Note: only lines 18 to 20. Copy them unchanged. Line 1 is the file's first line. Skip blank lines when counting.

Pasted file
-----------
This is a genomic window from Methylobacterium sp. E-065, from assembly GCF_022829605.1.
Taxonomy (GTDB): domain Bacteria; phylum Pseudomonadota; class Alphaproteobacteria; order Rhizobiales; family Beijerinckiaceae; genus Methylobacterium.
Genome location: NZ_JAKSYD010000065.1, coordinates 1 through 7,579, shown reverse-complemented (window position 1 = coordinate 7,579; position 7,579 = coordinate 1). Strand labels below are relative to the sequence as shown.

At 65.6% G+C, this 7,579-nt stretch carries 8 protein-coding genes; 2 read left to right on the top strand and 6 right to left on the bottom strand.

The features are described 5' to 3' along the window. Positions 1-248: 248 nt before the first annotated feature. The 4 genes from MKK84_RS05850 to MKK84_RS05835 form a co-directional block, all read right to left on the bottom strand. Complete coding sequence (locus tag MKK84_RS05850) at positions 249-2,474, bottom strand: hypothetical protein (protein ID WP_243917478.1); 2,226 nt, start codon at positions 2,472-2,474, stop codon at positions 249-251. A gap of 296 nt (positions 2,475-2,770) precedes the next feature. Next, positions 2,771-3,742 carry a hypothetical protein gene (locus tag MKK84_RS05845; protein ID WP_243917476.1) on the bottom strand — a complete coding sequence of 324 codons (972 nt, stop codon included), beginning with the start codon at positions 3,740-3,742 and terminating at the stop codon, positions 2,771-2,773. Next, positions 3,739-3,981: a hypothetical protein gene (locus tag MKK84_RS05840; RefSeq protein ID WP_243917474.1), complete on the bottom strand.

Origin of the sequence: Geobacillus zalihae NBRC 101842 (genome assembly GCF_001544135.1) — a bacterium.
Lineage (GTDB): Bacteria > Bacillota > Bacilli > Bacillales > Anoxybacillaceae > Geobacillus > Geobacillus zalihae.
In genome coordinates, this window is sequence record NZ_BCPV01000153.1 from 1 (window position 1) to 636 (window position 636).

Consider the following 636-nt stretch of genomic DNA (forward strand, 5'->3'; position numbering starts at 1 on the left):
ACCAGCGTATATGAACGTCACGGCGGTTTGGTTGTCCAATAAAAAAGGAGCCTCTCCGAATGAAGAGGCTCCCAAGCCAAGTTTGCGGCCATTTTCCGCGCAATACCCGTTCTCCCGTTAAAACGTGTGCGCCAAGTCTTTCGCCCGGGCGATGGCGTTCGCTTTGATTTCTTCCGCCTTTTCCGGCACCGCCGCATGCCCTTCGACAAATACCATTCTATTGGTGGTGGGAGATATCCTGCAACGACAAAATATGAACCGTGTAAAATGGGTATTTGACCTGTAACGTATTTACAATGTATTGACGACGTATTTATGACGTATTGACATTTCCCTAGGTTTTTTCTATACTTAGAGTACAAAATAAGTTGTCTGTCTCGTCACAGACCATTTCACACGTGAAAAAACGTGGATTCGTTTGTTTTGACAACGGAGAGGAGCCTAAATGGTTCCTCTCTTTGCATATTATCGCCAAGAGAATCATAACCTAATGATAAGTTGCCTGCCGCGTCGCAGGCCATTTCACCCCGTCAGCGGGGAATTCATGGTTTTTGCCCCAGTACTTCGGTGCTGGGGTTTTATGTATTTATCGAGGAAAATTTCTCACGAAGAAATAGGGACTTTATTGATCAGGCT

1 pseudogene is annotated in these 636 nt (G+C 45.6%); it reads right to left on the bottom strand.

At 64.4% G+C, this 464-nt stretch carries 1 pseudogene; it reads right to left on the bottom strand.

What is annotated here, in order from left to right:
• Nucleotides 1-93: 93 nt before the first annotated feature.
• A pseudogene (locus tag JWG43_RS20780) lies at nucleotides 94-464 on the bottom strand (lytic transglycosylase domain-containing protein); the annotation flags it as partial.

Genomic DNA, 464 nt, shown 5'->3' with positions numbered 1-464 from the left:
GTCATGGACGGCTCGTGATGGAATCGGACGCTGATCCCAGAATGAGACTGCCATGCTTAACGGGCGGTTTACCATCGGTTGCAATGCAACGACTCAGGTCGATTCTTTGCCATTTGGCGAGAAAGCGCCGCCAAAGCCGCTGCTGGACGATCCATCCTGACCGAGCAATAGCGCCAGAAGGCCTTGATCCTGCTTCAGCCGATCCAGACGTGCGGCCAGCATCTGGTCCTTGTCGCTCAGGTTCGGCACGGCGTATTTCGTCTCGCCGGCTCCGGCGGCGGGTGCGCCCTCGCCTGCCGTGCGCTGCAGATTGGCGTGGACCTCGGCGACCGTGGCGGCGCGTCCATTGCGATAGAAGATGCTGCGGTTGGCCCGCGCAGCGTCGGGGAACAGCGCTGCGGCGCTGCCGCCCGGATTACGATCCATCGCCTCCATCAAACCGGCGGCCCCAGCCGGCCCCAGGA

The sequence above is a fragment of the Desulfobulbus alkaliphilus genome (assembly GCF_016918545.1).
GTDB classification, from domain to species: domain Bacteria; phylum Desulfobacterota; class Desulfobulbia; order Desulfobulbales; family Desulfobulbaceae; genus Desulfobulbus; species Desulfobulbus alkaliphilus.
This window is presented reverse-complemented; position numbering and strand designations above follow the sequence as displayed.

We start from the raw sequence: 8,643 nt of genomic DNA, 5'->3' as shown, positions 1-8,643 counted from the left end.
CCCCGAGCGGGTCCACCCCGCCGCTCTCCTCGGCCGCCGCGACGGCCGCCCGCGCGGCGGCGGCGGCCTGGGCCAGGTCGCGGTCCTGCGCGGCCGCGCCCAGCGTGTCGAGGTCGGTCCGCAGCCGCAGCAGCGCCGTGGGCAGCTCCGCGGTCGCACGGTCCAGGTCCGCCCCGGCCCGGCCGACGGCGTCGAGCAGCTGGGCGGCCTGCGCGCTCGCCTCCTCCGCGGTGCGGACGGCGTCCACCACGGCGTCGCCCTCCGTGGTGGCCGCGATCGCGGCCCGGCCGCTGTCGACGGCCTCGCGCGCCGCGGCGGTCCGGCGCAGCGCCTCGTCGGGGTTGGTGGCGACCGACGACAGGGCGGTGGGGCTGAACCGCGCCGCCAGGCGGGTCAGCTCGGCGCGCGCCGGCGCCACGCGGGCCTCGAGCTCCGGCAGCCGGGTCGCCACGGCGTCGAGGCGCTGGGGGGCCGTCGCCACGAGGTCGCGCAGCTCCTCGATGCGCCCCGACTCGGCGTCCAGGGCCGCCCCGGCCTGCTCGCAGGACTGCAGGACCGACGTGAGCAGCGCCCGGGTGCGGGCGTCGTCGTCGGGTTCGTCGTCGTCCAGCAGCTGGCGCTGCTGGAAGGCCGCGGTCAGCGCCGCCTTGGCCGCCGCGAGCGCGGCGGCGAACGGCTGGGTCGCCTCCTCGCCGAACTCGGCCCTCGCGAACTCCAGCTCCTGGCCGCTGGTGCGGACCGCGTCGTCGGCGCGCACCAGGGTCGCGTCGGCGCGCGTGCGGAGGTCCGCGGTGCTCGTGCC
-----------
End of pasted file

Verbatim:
The sequence above is a fragment of the Desulfobulbus alkaliphilus genome (assembly GCF_016918545.1).
GTDB classification, from domain to species: domain Bacteria; phylum Desulfobacterota; class Desulfobulbia; order Desulfobulbales; family Desulfobulbaceae; genus Desulfobulbus; species Desulfobulbus alkaliphilus.
This window is presented reverse-complemented; position numbering and strand designations above follow the sequence as displayed.